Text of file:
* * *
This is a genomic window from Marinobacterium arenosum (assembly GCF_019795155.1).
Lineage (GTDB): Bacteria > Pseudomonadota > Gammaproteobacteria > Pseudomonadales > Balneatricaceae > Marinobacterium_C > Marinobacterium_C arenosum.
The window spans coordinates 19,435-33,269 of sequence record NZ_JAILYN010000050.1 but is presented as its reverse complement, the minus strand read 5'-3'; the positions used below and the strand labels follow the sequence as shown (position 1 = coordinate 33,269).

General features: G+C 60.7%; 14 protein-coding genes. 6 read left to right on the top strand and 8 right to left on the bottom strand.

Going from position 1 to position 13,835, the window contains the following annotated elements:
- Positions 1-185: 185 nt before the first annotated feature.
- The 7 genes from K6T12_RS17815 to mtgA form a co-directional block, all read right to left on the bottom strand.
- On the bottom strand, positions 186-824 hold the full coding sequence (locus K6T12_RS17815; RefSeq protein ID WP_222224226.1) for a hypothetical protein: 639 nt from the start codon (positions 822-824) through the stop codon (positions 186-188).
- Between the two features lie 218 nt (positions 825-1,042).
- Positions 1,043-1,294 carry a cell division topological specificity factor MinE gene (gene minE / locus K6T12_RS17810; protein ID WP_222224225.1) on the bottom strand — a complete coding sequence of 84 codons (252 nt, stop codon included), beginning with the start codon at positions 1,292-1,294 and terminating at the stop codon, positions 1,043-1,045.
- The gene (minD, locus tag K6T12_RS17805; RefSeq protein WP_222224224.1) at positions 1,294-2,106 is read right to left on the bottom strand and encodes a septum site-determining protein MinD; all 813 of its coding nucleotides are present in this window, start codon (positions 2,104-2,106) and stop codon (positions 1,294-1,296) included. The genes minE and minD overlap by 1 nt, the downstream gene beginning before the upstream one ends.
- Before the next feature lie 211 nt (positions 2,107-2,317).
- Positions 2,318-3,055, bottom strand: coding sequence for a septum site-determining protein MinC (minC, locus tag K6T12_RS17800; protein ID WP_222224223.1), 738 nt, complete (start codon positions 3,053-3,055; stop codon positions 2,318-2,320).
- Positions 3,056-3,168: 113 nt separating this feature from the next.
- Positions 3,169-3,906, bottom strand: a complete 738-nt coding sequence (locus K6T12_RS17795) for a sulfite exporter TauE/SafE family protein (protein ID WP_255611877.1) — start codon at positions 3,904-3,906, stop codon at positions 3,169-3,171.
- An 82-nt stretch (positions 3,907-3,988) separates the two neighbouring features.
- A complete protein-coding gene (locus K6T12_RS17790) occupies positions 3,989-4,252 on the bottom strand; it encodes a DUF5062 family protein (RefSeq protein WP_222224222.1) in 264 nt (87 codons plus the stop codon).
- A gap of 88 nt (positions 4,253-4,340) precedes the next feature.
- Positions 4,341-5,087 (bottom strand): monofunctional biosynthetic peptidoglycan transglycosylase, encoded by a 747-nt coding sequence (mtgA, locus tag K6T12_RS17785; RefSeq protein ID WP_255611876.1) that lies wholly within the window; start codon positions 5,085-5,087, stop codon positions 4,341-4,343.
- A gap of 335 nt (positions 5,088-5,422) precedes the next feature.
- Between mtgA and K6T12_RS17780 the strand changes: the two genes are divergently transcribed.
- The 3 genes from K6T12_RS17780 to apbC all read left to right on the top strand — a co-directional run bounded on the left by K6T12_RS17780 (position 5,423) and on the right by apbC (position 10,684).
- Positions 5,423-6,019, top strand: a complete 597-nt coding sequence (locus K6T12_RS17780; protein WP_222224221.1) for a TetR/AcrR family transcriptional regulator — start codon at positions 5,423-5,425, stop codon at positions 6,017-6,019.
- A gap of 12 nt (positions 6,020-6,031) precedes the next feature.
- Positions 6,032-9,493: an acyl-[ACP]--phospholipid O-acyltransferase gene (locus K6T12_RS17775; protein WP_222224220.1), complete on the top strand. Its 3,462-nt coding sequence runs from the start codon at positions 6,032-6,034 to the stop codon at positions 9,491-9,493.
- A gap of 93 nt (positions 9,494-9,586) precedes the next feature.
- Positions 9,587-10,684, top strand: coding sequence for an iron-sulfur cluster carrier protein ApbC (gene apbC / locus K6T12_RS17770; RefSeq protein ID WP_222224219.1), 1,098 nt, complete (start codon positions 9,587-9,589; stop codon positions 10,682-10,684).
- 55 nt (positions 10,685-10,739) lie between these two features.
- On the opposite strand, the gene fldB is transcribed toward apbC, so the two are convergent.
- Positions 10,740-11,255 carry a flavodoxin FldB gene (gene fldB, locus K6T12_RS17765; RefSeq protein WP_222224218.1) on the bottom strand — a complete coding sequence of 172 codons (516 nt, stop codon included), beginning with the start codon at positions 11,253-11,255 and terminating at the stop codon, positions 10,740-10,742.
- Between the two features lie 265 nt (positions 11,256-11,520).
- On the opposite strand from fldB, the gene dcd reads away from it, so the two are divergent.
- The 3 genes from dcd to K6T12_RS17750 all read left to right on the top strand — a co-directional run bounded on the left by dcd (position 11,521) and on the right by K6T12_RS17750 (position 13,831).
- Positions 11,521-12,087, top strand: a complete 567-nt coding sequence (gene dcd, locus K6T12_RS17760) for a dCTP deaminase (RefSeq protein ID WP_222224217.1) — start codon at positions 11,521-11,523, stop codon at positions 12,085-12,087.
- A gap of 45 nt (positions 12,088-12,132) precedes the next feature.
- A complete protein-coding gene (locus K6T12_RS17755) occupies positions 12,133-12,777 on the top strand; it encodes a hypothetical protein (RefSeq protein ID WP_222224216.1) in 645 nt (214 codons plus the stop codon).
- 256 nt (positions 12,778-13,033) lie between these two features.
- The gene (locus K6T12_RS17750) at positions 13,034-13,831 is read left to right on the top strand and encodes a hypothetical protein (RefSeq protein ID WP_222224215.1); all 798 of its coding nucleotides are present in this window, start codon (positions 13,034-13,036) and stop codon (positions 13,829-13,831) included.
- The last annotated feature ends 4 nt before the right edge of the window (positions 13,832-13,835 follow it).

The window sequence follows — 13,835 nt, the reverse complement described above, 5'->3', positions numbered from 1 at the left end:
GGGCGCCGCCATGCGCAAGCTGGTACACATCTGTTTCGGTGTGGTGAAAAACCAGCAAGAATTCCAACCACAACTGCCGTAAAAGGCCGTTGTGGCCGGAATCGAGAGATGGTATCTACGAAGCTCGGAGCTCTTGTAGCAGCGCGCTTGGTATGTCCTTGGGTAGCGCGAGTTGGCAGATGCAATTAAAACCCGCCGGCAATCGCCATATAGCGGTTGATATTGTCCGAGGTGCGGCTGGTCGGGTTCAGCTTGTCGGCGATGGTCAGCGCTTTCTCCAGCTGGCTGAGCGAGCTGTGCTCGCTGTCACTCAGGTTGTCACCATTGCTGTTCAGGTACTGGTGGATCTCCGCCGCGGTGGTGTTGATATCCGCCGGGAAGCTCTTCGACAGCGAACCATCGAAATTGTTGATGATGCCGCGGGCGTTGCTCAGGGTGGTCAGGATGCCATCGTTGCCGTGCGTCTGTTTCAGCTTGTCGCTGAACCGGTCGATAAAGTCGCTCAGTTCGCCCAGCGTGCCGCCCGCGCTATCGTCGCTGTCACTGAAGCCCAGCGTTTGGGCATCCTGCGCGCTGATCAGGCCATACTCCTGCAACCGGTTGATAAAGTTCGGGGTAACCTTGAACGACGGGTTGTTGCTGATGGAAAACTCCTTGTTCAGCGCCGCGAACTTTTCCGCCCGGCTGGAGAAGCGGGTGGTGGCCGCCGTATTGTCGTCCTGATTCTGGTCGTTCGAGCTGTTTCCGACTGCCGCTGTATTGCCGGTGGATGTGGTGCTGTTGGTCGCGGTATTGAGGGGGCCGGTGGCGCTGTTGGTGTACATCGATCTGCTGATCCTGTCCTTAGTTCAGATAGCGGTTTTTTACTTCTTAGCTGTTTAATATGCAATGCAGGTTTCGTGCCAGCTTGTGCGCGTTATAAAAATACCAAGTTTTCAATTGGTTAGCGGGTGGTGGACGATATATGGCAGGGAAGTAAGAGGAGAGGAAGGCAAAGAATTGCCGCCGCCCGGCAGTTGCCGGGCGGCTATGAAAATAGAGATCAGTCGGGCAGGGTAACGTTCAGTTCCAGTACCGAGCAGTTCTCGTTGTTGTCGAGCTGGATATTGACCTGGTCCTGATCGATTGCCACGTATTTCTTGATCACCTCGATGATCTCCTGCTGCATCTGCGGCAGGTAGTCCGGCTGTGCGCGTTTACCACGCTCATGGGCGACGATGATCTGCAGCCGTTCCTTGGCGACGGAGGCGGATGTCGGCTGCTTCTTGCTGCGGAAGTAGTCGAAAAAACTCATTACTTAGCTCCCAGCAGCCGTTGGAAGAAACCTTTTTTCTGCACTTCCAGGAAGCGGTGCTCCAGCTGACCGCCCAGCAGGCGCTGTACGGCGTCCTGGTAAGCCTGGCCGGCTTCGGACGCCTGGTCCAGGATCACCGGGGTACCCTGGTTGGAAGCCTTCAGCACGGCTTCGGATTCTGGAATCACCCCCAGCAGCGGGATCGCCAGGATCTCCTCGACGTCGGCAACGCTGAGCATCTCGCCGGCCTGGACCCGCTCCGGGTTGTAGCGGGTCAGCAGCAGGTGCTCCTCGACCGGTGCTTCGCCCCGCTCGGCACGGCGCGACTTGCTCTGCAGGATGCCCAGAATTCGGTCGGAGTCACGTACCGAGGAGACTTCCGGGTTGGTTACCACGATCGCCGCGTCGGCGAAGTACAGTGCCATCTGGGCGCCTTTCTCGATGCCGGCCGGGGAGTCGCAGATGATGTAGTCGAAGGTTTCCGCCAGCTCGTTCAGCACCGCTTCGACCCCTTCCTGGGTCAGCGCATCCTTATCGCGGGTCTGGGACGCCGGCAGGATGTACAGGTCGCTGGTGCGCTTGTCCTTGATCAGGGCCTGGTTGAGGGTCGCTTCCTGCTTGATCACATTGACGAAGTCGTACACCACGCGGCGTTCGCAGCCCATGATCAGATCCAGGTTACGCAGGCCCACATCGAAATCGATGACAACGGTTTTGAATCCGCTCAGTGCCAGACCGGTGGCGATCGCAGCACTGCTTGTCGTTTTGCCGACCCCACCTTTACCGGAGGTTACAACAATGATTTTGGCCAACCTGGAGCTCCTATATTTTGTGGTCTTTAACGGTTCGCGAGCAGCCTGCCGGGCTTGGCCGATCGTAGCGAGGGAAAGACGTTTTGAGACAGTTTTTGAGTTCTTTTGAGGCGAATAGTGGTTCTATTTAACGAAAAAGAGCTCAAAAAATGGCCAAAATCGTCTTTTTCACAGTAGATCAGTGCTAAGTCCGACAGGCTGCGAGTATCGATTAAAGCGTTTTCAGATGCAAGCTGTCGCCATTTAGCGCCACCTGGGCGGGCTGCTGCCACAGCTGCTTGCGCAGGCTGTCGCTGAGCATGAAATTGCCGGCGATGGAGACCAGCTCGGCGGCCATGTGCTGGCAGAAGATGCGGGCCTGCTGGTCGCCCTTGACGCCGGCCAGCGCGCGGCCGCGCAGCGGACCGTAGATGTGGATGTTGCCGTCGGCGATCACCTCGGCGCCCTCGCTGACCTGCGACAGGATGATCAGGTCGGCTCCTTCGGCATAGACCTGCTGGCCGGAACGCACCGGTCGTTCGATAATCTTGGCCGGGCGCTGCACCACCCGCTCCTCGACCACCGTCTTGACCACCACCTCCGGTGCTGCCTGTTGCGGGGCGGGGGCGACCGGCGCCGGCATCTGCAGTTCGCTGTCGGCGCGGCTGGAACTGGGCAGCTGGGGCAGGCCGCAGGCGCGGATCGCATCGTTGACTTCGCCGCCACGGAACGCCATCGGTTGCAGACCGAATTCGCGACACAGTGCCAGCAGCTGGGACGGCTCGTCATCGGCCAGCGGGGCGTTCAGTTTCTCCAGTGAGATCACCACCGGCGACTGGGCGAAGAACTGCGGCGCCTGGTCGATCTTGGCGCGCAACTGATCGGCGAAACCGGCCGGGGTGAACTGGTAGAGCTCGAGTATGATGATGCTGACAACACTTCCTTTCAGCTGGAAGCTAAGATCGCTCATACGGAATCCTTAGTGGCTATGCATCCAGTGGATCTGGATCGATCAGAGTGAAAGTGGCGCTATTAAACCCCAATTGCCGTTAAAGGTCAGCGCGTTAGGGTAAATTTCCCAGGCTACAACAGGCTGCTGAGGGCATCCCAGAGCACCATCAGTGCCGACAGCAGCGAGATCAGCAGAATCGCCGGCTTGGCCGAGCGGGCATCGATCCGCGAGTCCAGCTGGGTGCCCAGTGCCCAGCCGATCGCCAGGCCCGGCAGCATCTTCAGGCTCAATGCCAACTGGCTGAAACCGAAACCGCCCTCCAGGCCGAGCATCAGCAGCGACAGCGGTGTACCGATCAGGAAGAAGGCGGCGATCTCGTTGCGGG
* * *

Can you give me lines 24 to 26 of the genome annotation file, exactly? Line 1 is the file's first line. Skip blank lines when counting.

- A gap of 12 nt (positions 6,020-6,031) precedes the next feature.
- Positions 6,032-9,493: an acyl-[ACP]--phospholipid O-acyltransferase gene (locus K6T12_RS17775; protein WP_222224220.1), complete on the top strand. Its 3,462-nt coding sequence runs from the start codon at positions 6,032-6,034 to the stop codon at positions 9,491-9,493.
- A gap of 93 nt (positions 9,494-9,586) precedes the next feature.